Though he may resemble at first glance a certain mustached plumber, do not be fooled: Clyde is a true everyman. Even on his arcade debut, Mario’s plumber overalls were more costume than common folk garb (hence the name Super Mario), while Clyde, his hair graying and his blue sweatpants frayed at the edges, looks as if he crawled out of a cardboard box to reclaim for all others trodden and spit and ejaculated upon by capitali$$$t society their proper due: limitless Tahookabooian treasure. There is absolutely nothing “super” about Clyde; he can walk, jump, fall, and die. Furthermore, Clyde has an energy meter, which represents not the power supply of an armor suit or some such technological gadget but rather his own ability to continue walking. That’s right, the only “enemy” in this game is Clyde’s own girth, as every few steps drops his energy meter by a value of 1. When it runs out, Clyde collapses onto the ground, completely incapable of going further, and dies of starvation. Note that Clyde starts with only 50 energy.
Don’t let the game’s title fool you; at its heart Clyde’s Adventure is a puzzle game—if by “puzzle” you mean completely unintuitive interaction and trial-by-error memorization. And that’s exactly why this game shines so brightly! In each level, Clyde must collect a treasure, all green gems (many of which are randomly hid inside walls), and plenty of (read: all) silver balls which miraculously give Clyde’s tiny legs a little more oomph to carry his weight. In order to do this, Clyde must figure out the exact path to take in each level so that he does not (1) lose access to unexplored areas, (2) run out of energy for his legs, (3) fall into spikes or lava, (4) reach the exit before finding everything else, or (5) get trapped. Fortunately, collecting things is always fun, giving the illusion that one is somehow getting ahead in life, but the castles of Tahookaboo will not make this an easy task! Each level is devilishly designed at every turn to trick Clyde into doing one of these five things! Fortunately, the magical aura inside the castle has the amazing ability to reverse time whenever this happens—though it can only allow Clyde to go back to when he entered the castle. Those Tahookabooian mystics sure were a strange bunch, huh?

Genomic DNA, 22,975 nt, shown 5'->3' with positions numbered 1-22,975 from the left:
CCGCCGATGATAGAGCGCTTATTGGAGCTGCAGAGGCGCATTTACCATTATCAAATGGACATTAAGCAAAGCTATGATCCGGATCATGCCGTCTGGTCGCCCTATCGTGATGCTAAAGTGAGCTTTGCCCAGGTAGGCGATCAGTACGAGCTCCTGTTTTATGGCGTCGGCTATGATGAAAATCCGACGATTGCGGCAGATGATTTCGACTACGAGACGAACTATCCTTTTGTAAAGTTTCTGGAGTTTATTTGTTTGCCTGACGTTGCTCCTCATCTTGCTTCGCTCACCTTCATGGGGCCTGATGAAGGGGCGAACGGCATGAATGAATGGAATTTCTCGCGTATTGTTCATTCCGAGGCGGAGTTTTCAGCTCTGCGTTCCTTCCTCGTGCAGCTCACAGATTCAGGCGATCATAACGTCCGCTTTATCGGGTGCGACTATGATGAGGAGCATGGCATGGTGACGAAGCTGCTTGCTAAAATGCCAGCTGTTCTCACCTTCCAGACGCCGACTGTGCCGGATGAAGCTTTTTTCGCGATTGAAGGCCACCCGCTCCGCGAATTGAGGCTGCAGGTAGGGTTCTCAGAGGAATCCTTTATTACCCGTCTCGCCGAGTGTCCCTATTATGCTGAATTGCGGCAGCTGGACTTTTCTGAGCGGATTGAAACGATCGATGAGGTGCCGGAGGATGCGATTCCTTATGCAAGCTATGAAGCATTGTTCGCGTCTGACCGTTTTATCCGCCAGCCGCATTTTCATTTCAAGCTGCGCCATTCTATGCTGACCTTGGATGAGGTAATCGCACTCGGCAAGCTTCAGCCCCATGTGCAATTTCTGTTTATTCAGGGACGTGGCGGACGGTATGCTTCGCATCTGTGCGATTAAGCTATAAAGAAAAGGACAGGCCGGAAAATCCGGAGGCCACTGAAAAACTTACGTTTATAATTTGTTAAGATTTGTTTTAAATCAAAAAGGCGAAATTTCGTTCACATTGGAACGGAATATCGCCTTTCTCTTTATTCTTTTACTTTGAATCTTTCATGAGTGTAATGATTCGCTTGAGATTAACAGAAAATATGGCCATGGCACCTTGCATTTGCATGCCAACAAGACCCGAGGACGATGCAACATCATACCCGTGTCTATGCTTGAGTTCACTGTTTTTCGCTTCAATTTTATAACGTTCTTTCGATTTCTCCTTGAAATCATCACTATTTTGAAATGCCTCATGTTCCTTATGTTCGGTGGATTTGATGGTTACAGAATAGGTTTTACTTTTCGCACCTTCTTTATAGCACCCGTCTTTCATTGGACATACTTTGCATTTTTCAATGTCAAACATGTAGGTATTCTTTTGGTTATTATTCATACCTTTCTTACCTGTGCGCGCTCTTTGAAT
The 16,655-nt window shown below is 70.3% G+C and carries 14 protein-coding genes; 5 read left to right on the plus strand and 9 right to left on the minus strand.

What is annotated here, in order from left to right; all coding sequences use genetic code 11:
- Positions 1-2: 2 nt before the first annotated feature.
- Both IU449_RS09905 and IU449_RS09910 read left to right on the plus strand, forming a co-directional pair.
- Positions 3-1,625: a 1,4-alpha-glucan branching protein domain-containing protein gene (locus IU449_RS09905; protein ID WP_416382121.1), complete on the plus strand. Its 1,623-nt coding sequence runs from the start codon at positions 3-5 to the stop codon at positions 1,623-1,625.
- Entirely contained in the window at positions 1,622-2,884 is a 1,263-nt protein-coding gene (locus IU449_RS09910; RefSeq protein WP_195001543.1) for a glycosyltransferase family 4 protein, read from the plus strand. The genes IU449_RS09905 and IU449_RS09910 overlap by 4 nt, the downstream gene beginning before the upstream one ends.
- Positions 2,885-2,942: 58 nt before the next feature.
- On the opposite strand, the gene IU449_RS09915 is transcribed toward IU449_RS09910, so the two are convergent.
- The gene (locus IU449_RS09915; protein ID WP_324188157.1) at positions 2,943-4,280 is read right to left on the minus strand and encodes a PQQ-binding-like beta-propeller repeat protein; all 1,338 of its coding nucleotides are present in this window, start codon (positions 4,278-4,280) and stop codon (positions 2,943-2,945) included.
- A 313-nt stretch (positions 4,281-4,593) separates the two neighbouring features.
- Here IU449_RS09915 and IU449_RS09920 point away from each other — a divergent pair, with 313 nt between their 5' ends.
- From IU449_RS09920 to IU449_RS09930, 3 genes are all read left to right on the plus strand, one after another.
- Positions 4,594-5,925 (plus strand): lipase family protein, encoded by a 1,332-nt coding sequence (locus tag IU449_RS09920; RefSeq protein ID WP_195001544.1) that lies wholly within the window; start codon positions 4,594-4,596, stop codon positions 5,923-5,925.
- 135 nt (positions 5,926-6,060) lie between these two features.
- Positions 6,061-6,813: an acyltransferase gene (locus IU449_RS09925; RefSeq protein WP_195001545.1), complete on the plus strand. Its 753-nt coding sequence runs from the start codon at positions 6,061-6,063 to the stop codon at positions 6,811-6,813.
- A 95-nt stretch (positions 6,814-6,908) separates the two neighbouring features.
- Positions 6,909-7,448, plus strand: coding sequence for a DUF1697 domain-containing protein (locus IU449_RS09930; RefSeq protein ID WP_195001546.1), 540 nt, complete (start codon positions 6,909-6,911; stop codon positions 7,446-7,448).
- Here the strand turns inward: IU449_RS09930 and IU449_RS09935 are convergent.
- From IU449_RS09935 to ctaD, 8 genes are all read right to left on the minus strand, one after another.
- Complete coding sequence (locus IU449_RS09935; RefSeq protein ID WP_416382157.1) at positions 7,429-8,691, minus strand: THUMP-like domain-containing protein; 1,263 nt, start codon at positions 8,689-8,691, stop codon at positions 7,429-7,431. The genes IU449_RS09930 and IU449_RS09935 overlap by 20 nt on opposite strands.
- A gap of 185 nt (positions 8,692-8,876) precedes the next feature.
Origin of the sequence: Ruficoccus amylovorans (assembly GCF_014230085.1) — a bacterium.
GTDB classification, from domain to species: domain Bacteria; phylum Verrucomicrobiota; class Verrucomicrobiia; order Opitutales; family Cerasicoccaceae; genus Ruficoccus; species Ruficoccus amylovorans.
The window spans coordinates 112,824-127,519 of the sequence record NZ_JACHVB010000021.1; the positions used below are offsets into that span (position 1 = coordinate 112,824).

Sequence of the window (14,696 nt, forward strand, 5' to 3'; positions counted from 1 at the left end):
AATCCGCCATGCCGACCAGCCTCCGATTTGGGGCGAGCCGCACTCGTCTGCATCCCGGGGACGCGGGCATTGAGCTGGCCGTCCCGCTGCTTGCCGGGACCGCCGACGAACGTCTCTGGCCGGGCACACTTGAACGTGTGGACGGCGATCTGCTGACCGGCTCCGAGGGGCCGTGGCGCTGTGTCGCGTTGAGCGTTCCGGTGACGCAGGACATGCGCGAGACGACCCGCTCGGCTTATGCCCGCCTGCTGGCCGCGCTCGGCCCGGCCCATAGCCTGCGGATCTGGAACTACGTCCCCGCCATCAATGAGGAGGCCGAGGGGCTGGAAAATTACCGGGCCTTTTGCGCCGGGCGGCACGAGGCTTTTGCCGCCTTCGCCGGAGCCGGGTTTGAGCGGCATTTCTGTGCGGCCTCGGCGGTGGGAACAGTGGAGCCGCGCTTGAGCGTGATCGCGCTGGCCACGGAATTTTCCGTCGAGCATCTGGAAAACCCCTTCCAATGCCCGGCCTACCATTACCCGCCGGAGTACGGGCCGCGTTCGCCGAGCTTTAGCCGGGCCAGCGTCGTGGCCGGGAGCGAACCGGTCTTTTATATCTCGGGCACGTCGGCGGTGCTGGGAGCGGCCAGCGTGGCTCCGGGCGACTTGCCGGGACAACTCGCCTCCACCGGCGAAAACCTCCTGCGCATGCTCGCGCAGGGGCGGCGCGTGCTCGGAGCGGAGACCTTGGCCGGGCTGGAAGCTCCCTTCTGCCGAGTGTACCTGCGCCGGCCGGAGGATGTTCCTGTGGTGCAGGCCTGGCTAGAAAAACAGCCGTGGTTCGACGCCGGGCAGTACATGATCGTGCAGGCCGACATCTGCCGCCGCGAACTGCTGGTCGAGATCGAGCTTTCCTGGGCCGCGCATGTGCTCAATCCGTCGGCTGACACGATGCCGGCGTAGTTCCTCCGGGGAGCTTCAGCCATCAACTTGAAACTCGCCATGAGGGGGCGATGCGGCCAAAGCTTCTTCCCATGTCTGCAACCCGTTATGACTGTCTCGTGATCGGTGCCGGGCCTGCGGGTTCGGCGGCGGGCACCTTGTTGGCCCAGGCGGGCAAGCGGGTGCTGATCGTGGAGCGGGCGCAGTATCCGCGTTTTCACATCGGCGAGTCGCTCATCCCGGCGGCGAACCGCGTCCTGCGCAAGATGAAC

The odds are certainly against him, but rack one up for our side: Clyde has mysteriously come into possession of a magic wand which can make certain blocks beneath him disappear—like magic!
Too bad Clyde has so little energy, or else maybe he could scout ahead before doing risky things like teleporting! The entire game is basically this over and over, except the clever Tahookabooians mix things up from time to time and make it so that you are actually supposed to do what seems logical. Hours later…
Eight castles might seem like a meager amount of gameplay, but do not be fooled! In order to progress to new castles, Clyde must get every gem in every castle, which requires at least a hundred tries on each castle to discover the exact path that Clyde must take. Seeing as how the final castles take several hours for just one playthrough, these “mere” eight levels provide quite an impressive amount of replay value! I myself have never finished even the first castle. Unlike both nonlinear art, which the viewer can gaze upon without any predetermined end, and linear art, which has a determined end obstructed only by the reader’s own patience to endure the author’s pretension, an end does exist in Clyde’s Adventure—only it is an end that the player will never reach, because said player’s own life will have ended long before reaching it.
Clyde’s Adventure is a true tour-de-force of the shareware art.